When the Mets signed Daisuke Matsuzaka late last season, I thought it was a punishment. Disciplinary action for the fans dumb enough to still be watching on a nightly basis in August and September. If the Mets' play up to that point hadn't taught us a lesson, watching Dice-K, and his deliberate wind-up and awful performances would do the trick.
At first, my fears found truth. It took him 268 pitches to record his first 37 outs as a Met. Three starts, 12⅓ innings, fifteen earned runs, and three losses later, things looked pretty bleak. The Mets were playing meaningless games in September and Dice-K was going to make each of his starts as painful as possible to watch.
Then something happened. Something changed. Miraculously, Dice-K would allow only four earned runs in his final four starts, all games in which the Mets won.
So what happened? How did Dice-K go from a pitcher who could barely record an out to one that proved to be quite reliable?
The first thing that sticks out when looking at the the sudden change in Matsuzaka's performance is the number of days of rest he received between each start. In his three worst starts, he only had the normal four days of rest. In his three best starts, he got an additional day to prepare. The difference in results is striking.
|4 Days rest
|5 Days rest
That's nice and all, but this may be a case where a convenient statistical pattern obscures a more meaningful change which caused a greater improvement in performance. It was after a golf outing with pitching coach Dan Warthen when Dice-K really turned his pitching around. He changed his mechanics, creating more balance by locking his right foot snug against the rubber and keeping his right leg straight, a suggestion made by Warthen.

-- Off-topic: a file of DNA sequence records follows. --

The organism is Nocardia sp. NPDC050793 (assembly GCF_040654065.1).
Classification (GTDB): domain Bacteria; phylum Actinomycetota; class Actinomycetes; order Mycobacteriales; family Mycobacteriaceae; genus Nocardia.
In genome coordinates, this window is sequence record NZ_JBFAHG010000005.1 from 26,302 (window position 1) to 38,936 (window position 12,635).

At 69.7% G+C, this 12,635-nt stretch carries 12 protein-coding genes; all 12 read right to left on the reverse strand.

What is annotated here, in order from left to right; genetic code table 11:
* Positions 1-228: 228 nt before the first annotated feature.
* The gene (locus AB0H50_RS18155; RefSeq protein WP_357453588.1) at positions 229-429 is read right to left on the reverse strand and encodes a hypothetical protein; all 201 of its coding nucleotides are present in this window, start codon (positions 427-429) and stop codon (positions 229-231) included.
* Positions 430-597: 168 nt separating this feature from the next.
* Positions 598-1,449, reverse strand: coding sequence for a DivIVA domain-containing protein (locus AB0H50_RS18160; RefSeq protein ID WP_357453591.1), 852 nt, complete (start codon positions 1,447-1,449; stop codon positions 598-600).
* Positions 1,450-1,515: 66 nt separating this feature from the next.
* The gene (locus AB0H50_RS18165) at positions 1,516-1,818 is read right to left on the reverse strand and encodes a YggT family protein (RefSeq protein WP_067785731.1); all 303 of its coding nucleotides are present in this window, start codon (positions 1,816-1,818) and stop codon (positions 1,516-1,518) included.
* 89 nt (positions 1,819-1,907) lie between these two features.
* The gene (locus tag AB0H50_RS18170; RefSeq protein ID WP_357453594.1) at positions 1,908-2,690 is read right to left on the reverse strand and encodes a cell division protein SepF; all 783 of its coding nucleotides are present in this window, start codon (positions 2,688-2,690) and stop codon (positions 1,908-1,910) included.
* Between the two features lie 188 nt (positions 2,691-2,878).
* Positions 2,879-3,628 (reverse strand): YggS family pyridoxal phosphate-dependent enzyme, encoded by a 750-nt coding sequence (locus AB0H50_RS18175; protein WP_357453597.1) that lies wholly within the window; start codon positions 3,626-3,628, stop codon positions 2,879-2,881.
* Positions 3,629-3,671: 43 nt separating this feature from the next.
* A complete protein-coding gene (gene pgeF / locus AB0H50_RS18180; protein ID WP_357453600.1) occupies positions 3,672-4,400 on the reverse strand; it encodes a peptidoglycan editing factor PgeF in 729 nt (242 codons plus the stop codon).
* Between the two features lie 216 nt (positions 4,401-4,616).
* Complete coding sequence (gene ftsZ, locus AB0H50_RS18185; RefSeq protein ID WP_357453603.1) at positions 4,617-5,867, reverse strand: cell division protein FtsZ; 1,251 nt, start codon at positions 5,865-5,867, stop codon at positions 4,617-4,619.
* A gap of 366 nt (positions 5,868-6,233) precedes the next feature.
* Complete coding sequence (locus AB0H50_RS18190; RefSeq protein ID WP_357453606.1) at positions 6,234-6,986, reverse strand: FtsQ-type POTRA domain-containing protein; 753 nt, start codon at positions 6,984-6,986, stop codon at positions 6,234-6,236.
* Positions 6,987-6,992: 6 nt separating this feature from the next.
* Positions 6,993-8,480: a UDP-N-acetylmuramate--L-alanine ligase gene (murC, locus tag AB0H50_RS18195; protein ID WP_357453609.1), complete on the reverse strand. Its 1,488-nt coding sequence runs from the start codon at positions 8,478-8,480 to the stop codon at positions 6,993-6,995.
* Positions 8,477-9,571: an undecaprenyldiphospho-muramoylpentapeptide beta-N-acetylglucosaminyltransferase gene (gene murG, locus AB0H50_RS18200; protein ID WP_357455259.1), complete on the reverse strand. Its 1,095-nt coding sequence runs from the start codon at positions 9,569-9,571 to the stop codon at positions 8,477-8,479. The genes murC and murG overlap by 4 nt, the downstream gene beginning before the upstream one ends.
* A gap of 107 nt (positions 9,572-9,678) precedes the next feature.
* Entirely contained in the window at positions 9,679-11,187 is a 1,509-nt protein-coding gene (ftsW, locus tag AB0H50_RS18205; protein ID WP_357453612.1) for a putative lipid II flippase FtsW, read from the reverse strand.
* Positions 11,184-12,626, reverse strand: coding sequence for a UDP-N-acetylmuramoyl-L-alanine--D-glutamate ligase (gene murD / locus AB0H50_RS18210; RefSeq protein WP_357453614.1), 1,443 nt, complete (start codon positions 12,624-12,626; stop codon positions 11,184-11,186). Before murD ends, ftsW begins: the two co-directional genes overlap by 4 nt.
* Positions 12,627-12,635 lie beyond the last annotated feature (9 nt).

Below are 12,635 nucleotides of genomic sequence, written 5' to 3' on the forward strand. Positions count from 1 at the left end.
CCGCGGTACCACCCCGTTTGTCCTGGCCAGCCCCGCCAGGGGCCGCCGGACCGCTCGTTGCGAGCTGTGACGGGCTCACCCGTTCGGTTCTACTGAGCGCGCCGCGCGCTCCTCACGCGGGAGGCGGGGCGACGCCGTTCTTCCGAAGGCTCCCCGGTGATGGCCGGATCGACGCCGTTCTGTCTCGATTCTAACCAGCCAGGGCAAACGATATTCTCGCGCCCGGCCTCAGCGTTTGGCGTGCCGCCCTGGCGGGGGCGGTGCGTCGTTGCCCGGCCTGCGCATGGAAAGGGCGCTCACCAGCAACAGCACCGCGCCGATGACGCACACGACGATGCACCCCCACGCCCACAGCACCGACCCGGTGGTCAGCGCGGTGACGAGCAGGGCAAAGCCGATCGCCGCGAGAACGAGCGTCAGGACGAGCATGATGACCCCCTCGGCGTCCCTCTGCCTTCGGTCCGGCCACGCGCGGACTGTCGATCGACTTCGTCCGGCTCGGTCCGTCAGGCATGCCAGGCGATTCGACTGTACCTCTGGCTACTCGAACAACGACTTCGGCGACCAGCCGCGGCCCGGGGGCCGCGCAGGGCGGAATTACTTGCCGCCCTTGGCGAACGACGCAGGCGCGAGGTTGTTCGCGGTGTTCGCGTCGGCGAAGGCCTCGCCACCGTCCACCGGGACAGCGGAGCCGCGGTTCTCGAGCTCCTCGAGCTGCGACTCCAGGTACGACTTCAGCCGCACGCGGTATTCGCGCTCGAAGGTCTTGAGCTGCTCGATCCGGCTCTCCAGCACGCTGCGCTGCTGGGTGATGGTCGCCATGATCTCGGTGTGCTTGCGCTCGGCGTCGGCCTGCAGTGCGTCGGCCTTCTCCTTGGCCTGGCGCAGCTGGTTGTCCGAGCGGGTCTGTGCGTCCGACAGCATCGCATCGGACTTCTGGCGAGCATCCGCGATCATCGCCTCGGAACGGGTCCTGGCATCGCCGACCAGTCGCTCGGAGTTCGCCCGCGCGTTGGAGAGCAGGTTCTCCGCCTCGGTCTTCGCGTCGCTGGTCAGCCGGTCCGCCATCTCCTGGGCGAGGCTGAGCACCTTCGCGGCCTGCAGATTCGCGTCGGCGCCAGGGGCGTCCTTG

As Tim Rohan explains in a New York Times piece detailing the changes in his mechanics, Dice-K found immediate results after taking Warthen's suggestions:
He seemed to be throwing harder, too. And his breaking balls had a sharper bite. Warthen had Matsuzaka throw his slider more on the seams, to take some spin off it and make it tighter, and had him hold his curveball deeper in his hand, so that it would not float high in the zone.
Let's take a look to see if the data supports this story.
First, take Matsuzaka's velocity. Looking at the difference in release speed between his first three starts and his final four starts, we can see a significant change in only one of his pitches. And it was with his least frequently used pitch, the splitter, with an increase in release speed of 4.65%. He threw his splitter harder, but his other pitches remained the same speed.
How about his slider? Did his spin get tighter? Looking at the chart below, ignore the mislabeled dates (Brooks Baseball is almost perfect), and focus on the opponents to see the horizontal movement in Dice-K's slider last season. It is clear that in his final three starts, he found a lot more consistency in movement.
The same can be said of the vertical movement on his slider. As the next chart illustrates, there was very little vertical movement on his slider towards the end of the year. In other words, the spin was tighter, as Warthen suggested it would be by altering the way he held the ball on its seams.
Finally, let's look at the difference in Matsuzaka's curveball after following Warthen's advice to hold the ball deeper in his hand. The chart below shows that on eight occurrences during his first three starts, his curveball found the strike zone and was hit pretty hard.
The next chart shows Dice-K's curveball placement in his final four starts. You can see that he had fewer pitches up in the zone, as Warthen suggested would happen. What is interesting, however, is that opposing hitters still hit his curveball pretty soundly, even down in the zone.
With injuries and young arms not quite yet ready to join the rotation, Dice-K will get a chance to play a key role in the back of the Mets' rotation to start the season. It will be interesting to see if his late-season turnaround in 2013 translates into continued success in 2014. And whether the ability to properly space his starts, hold his new mechanics, or a combination of both prove the recipe to get the most out of his arm.